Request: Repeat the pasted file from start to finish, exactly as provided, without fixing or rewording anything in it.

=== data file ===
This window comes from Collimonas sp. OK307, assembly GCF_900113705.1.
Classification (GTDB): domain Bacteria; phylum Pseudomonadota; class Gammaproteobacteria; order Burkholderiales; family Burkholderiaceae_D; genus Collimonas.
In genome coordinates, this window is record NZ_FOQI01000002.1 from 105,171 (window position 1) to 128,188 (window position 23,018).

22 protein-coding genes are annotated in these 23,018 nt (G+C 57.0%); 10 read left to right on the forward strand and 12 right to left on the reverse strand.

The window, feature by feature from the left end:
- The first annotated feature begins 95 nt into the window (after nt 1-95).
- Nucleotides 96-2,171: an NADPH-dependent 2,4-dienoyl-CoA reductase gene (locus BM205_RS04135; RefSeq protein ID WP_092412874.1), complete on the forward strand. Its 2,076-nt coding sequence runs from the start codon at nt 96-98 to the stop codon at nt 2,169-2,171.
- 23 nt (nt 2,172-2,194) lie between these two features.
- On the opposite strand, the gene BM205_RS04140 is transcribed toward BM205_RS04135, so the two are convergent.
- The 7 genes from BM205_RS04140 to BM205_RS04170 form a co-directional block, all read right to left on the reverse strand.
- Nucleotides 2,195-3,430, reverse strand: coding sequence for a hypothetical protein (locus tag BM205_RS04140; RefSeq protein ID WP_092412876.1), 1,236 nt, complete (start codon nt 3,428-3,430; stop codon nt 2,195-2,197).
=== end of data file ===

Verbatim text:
This window comes from Collimonas sp. OK307, assembly GCF_900113705.1.
Classification (GTDB): domain Bacteria; phylum Pseudomonadota; class Gammaproteobacteria; order Burkholderiales; family Burkholderiaceae_D; genus Collimonas.
In genome coordinates, this window is record NZ_FOQI01000002.1 from 105,171 (window position 1) to 128,188 (window position 23,018).

22 protein-coding genes are annotated in these 23,018 nt (G+C 57.0%); 10 read left to right on the forward strand and 12 right to left on the reverse strand.

The window, feature by feature from the left end:
- The first annotated feature begins 95 nt into the window (after nt 1-95).
- Nucleotides 96-2,171: an NADPH-dependent 2,4-dienoyl-CoA reductase gene (locus BM205_RS04135; RefSeq protein ID WP_092412874.1), complete on the forward strand. Its 2,076-nt coding sequence runs from the start codon at nt 96-98 to the stop codon at nt 2,169-2,171.
- 23 nt (nt 2,172-2,194) lie between these two features.
- On the opposite strand, the gene BM205_RS04140 is transcribed toward BM205_RS04135, so the two are convergent.
- The 7 genes from BM205_RS04140 to BM205_RS04170 form a co-directional block, all read right to left on the reverse strand.
- Nucleotides 2,195-3,430, reverse strand: coding sequence for a hypothetical protein (locus tag BM205_RS04140; RefSeq protein ID WP_092412876.1), 1,236 nt, complete (start codon nt 3,428-3,430; stop codon nt 2,195-2,197).